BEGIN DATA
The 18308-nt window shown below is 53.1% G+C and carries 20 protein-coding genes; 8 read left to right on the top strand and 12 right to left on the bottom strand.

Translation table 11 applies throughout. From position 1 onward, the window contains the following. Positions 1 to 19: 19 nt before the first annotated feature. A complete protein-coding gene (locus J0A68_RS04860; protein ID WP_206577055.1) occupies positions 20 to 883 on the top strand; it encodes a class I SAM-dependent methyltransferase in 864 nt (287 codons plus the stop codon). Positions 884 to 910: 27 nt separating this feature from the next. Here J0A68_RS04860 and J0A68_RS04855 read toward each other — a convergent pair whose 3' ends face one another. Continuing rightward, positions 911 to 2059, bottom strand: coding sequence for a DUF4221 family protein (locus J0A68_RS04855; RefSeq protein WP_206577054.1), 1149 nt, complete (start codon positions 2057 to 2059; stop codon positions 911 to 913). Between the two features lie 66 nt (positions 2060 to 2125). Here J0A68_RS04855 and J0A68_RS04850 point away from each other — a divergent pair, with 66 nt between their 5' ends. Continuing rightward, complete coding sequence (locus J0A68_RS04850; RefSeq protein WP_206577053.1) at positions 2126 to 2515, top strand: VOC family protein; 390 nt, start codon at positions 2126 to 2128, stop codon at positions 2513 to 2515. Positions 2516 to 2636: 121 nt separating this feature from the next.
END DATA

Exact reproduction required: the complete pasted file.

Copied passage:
The 18308-nt window shown below is 53.1% G+C and carries 20 protein-coding genes; 8 read left to right on the top strand and 12 right to left on the bottom strand.

Translation table 11 applies throughout. From position 1 onward, the window contains the following. Positions 1 to 19: 19 nt before the first annotated feature. A complete protein-coding gene (locus J0A68_RS04860; protein ID WP_206577055.1) occupies positions 20 to 883 on the top strand; it encodes a class I SAM-dependent methyltransferase in 864 nt (287 codons plus the stop codon). Positions 884 to 910: 27 nt separating this feature from the next. Here J0A68_RS04860 and J0A68_RS04855 read toward each other — a convergent pair whose 3' ends face one another. Continuing rightward, positions 911 to 2059, bottom strand: coding sequence for a DUF4221 family protein (locus J0A68_RS04855; RefSeq protein WP_206577054.1), 1149 nt, complete (start codon positions 2057 to 2059; stop codon positions 911 to 913). Between the two features lie 66 nt (positions 2060 to 2125). Here J0A68_RS04855 and J0A68_RS04850 point away from each other — a divergent pair, with 66 nt between their 5' ends. Continuing rightward, complete coding sequence (locus J0A68_RS04850; RefSeq protein WP_206577053.1) at positions 2126 to 2515, top strand: VOC family protein; 390 nt, start codon at positions 2126 to 2128, stop codon at positions 2513 to 2515. Positions 2516 to 2636: 121 nt separating this feature from the next.